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4 Minutes Read

How do I support someone struggling with their mental health?

Seeing a friend or a loved one suffer with their mental health can make you feel powerless. You might want to help make things a little bit easier for them, but not know how. Here’s some guidance on how to be there for someone going through mental health difficulties. 

Learn about mental health

Start from a place of having accurate information about mental health. If your loved one has a mental health diagnosis and has shared it with you, research some of the scientific literature and testimonies of people’s lived experiences related to the diagnosis. This will lessen some of the work for your loved one as they won’t have to “teach” you everything about their diagnosis.

If your loved one does not have a diagnosis or has not shared it with you, it is still beneficial to learn generally about mental wellbeing. Understanding how factors like stress, trauma, and family history often contribute to mental health difficulties will help remind you that your loved one’s struggles are not their fault. Also, knowing the signs that suggest someone is having an extra difficult time with their mental health will be useful for you in deciding when to reach out to offer your support

Express that you care

Mental health difficulties are often an isolating experience. One of the ways that conditions like anxiety and depression manifest is by leading the person to believe that people around them dislike or don’t care about them.

Voicing your empathy for your loved one’s struggles can go a long way toward disrupting that inner narrative that they are alone. If your loved one is very stuck in their symptoms and has started seeing them as their new normal, showing that you’re concerned can plant that seed of an idea that something needs to change.

Use open-ended questions

It can be hard to open up about such a personal experience as mental health. To get the conversation going, try to use open-ended questions with your loved one – questions that can’t be answered with just yes, no, or another one word answer.

Examples of useful open-ended questions are:

  • Can you describe a little bit of what it’s like to be you these days?
  • What do you wish people understood about your mental health?
  • How are you taking care of yourself right now?
  • What can I and others do to lend you a hand in this tough time?

Don’t do too little, but don’t do too much

Psychologist and mental health advocate Dr. Pat Deegan encourages therapists and doctors to be aware of the Neglect-Overprotect Continuum. In this model, she argues clinicians shouldn’t neglect clients in areas where they are clearly in need of support, but should also not overprotect clients in areas where they are able to take action and make their own choices.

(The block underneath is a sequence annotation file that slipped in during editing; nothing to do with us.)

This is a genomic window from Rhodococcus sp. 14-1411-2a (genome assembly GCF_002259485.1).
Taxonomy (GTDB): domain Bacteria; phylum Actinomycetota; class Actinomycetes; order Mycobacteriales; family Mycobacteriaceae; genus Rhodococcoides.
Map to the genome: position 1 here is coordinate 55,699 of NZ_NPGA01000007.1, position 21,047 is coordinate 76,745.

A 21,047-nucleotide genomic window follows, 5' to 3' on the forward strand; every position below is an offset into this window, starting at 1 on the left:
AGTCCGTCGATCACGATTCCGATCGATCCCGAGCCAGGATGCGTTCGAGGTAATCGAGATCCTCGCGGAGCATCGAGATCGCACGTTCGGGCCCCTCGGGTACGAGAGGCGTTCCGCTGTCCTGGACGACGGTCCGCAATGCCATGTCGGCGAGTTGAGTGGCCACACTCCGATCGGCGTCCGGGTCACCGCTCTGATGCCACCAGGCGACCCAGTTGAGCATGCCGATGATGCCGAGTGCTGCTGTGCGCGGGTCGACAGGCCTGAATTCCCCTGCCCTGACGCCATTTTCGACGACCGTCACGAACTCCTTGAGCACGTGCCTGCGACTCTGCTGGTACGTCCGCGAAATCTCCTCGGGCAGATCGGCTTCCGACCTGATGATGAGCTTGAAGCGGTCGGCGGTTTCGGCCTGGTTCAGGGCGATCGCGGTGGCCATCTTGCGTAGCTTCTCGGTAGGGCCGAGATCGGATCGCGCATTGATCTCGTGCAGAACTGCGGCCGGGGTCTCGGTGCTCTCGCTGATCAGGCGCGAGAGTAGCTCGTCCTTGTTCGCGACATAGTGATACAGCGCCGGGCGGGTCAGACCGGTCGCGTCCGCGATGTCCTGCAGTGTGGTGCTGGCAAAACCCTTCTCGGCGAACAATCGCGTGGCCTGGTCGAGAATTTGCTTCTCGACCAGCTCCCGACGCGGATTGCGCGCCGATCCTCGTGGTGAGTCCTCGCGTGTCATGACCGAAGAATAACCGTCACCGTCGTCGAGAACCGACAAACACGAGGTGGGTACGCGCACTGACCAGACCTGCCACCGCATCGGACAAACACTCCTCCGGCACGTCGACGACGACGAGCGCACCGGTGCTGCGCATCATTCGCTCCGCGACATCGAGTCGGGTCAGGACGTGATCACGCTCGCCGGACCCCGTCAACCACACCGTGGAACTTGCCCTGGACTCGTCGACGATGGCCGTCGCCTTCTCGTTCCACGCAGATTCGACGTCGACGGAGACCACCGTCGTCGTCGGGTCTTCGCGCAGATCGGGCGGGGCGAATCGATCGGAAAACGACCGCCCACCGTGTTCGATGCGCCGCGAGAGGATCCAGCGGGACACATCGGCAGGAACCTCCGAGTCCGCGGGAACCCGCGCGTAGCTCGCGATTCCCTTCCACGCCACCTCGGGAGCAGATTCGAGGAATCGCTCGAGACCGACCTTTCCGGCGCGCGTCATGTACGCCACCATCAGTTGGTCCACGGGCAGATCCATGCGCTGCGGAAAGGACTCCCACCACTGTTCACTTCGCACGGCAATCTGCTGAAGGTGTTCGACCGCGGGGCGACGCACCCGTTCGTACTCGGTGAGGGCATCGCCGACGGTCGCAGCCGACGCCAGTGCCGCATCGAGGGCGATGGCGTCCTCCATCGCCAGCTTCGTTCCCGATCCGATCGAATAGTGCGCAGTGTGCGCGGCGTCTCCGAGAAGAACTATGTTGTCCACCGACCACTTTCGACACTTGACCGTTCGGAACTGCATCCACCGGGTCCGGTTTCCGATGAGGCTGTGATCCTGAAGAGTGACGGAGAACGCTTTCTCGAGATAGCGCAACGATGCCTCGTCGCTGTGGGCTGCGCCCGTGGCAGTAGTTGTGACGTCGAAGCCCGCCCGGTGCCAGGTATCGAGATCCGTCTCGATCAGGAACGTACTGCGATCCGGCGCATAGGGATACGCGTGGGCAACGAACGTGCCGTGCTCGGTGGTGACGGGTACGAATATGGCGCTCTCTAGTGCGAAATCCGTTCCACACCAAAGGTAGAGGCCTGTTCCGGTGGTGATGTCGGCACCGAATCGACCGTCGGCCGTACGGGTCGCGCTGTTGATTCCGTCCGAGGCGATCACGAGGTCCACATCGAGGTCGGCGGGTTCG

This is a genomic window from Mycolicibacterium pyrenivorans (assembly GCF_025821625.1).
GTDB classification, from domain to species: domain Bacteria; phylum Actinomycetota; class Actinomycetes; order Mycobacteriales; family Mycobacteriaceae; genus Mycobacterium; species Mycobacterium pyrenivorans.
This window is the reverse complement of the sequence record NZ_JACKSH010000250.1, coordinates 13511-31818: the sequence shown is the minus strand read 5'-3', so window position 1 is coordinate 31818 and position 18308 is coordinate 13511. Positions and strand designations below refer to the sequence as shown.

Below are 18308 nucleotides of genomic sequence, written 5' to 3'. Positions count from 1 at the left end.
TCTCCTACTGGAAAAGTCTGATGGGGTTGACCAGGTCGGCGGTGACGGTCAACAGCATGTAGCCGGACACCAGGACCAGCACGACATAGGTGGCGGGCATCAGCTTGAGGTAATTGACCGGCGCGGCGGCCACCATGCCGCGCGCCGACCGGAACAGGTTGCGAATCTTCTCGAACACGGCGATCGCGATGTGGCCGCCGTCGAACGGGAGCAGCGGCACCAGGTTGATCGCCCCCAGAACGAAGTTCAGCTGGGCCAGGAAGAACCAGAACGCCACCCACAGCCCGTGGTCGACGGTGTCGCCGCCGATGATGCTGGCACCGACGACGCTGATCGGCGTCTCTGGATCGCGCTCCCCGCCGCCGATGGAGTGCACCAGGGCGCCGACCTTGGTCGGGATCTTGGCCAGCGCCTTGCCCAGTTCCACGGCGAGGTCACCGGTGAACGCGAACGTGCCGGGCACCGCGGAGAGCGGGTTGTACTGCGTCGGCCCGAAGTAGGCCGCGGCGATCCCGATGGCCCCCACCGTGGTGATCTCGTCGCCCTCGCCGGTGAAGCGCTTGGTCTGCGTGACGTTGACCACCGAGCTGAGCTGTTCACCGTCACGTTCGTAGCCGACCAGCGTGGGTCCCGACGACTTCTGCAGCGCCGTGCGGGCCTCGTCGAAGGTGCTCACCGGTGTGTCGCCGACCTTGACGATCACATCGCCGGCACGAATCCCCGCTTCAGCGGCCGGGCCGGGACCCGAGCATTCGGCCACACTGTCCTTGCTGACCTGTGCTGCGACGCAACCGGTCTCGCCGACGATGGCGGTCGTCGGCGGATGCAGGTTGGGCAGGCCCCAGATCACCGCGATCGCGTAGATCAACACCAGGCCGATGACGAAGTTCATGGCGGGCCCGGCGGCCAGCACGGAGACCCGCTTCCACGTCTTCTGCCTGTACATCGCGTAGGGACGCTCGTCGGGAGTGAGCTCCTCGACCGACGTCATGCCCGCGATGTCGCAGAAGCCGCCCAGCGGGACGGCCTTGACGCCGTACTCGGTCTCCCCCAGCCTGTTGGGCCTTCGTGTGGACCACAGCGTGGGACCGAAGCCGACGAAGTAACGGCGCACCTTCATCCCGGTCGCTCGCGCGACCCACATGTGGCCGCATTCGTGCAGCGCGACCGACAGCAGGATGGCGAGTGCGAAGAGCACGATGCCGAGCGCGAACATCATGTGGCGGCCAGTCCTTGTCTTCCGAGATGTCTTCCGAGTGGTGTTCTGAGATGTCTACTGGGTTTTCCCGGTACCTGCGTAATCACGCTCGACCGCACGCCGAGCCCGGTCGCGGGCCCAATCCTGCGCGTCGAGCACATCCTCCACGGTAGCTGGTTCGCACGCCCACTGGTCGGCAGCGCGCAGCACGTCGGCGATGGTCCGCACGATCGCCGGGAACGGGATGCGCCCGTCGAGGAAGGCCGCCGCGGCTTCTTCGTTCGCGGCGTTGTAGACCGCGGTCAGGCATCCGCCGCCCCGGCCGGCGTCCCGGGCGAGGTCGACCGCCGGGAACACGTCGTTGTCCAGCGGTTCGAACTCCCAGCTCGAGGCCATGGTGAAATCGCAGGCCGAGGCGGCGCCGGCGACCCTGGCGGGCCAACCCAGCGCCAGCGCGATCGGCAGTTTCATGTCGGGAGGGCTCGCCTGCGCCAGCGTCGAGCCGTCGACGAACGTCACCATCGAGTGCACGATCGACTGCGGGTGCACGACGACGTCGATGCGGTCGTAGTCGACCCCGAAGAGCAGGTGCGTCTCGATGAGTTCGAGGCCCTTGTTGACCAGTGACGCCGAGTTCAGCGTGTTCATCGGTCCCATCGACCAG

This principle is also useful to keep in mind as a friend or loved one of a person working through mental health difficulties. Let’s say a friend shares with you that they have really been struggling with depression recently, and often can’t gather the effort to put a decent meal together. It’s OK to offer to drop off some easy to prepare groceries for a few weeks until they start feeling a bit better – you’ve seen somewhere where a little boost might help them out.

Now let’s say that the same friend has started to get to a better place mentally, and wants to get involved with more meaningful things in their life to motivate them to keep taking care of themselves. They call you up because they have decided to finally ask for that promotion at work, and they want your advice.

You might have some concerns, because asking for a promotion can be a risk – it can be embarrassing if you’re turned down, and if you are awarded a new role, the transition period can be stressful. However, your friend deserves to be able to take that risk even though they sometimes experience depression. Managing depression may be one part of their lived experience, but it doesn’t mean they need to be shielded from all of life’s everyday challenges.

Encourage your friend to take the leap if they know that’s what’s right for them, and remind them that you’ll be there for them no matter what the result.

Know when to get your own help

If someone very close to you has had very difficult or long-term struggles with mental health, that can take a toll on your own emotional wellbeing. Taking care of yourself is sometimes the best way to ensure you’re able to support someone else. To learn more about if therapy could help you navigate being there for a loved one, click the button below to set up a free phone consultation – we can chat about what you and your loved one have been through, and how therapy could be a source of support for you.


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